Any type of abuse is not only illegal but also absolutely unnecessary, as nothing good ever comes from any type of abuse or aggression. However, sometimes it’s difficult to understand exactly what counts as domestic violence. So let’s start at the beginning.

What is Domestic Violence?

Domestic/dating violence occurs when one person gains and maintains power and control over another person in an intimate relationship. It is a pattern of behavior in which one intimate partner controls and changes the behavior of the other partner through physical violence, coercion, threats, intimidation, isolation, and emotional, sexual, economic, or other forms of abuse. The abusive person could be your current or former spouse, live-in lover, dating partner, or another person with whom you are involved. When the abusive person is a dating partner, the abusive behavior pattern may be referred to as dating violence rather than domestic violence.

Check out the “Power and Control Wheel” to get a better understanding of how an abuser can use power and control over a victim.

Can Domestic Violence Happen To Anyone?

Domestic and dating violence affects people of all ages, races, ethnicities, socioeconomic backgrounds, and religions. It can happen in both same-sex and opposite-sex relationships. Gender, gender identity, or sexual orientation do not preclude a person from being a victim of domestic violence or an abuser. Domestic violence/dating violence can be committed by anyone, regardless of economic or professional status; abusers and victims can be laborers or college professors, judges or janitors, doctors or orderlies, teachers, truck drivers, homemakers, or store clerks. Domestic violence/dating violence occurs in poor neighborhoods, affluent neighborhoods, and white-picket-fence neighborhoods.

What Is Psychological And Emotional Abuse?

There are many different types of abuse. Abuse of language, even when there is no physical contact, can be very harmful to you and your children. Most of the time, emotional and psychological abuse consists of non-physical actions taken by the abuser to terrorize, isolate, or control the victim. The abuser frequently uses it to undermine your sense of worth and self-esteem in an effort to make you psychologically dependent on them. Because it permeates your daily interactions, emotional and psychological abuse can be difficult to spot. Contrary to physical abuse, there are frequently no isolated incidents or tangible proof to support it.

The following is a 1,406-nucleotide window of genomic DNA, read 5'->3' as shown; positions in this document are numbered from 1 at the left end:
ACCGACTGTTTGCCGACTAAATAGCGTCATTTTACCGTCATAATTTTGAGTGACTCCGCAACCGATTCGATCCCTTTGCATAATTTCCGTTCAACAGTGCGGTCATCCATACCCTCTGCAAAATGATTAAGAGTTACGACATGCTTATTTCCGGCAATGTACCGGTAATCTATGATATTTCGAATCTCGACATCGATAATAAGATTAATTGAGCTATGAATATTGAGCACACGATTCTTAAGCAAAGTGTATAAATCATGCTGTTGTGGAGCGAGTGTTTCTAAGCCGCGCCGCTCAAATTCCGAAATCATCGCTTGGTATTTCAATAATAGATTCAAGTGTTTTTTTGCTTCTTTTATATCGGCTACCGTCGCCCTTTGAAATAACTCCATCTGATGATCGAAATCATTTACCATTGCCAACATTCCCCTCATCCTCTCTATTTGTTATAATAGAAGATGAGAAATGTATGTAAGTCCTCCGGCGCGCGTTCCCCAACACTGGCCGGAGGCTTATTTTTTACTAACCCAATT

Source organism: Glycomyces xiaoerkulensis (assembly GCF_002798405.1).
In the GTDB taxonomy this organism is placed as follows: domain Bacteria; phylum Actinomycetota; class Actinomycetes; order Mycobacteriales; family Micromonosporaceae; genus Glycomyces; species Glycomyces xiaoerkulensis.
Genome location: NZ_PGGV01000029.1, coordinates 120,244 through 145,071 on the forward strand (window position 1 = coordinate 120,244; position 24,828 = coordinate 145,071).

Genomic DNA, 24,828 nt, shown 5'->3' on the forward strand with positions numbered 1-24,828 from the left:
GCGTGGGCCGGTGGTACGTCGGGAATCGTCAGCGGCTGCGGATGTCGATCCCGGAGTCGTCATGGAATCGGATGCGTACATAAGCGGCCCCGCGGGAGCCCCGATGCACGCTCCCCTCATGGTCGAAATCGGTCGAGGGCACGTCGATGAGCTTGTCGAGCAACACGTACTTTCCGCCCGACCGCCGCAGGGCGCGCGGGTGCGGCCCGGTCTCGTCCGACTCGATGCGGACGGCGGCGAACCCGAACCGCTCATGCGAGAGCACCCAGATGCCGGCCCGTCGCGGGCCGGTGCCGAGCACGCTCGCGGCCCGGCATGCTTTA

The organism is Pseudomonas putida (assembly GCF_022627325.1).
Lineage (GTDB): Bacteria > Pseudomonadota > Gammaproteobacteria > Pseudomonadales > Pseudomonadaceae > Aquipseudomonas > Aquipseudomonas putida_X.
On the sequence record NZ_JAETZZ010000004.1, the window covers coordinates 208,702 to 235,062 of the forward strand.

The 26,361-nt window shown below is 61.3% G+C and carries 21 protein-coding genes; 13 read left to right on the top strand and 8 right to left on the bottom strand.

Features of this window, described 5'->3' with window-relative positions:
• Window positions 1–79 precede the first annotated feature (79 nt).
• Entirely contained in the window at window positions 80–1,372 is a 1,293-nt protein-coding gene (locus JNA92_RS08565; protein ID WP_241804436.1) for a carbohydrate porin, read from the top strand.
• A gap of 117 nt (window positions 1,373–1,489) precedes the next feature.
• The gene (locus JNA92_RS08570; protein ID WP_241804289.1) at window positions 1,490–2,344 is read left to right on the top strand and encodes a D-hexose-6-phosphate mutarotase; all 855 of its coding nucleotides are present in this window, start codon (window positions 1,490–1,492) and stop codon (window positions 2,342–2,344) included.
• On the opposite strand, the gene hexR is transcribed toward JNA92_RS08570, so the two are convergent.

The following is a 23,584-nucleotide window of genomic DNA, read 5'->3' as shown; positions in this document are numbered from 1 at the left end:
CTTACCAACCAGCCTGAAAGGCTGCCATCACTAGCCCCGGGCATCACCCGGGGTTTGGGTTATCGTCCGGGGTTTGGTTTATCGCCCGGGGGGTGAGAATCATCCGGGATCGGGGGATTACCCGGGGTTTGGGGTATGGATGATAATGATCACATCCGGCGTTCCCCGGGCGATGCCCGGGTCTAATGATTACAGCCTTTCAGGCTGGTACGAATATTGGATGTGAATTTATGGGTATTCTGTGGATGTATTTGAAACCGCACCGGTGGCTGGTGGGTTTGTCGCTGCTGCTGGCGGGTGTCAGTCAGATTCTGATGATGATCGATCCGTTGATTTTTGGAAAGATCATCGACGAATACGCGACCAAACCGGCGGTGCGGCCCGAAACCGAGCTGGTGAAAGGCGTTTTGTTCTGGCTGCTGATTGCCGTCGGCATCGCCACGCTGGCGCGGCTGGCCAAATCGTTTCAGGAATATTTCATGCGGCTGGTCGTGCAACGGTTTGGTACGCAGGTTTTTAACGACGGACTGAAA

What are the symptoms of psychological and emotional abuse?

In your relationship, emotional and psychological abuse may start out abruptly or gradually. Some abusers exhibit good partner behavior in the beginning of the relationship before beginning the abuse later on. You may experience shock, confusion, and even embarrassment when this change in behavior takes place. However, even if the abuser claims it’s your fault or if your family or friends accuse you of “allowing” the abuse, it’s never your fault. It can be challenging to determine whether certain actions constitute emotional or psychological abuse, especially if you experienced abuse as a child.

Is Emotional And Psychological Abuse Domestic Violence?

In short, YES! The behavior, like all other forms of domestic violence, is intended to gain and maintain power and control over you. Some indicators that a partner is emotionally and psychologically abusive are:

  • Humiliating you in public; calling you insulting names like “stupid,” “disgusting,” or “worthless”;
  • Becoming enraged
  • Threatening to harm you, others you care about, or your pet
  • When the abuser is upset with you, he or she may threaten to harm himself or herself.
  • Saying things like: “If I can’t have you, then no one can,”
  • Deciding for you what you should decide, such as what to wear or eat
  • Acting jealous, including accusing you of cheating on a regular basis, making your needs or feelings appear unimportant or less important than those of others

What Should I Do if I’m Being Abused Emotionally And Psychologically?

If you have experienced emotional or psychological abuse, you might be reluctant to reach out for assistance or to tell your friends and family about it for fear that they won’t accept you seriously. You might experience guilt or be perplexed by the situation. To end a relationship that is emotionally or psychologically abusive, though, you must seek help and support. The consequences of this kind of abuse are severe, and it is frequent for emotional and psychological abuse to turn into violent physical abuse.

If you need expert legal help, call (949) 726-6000. An experienced attorney at Marley Law Firm can help you stop being afraid and regain control of your life through legal counsel.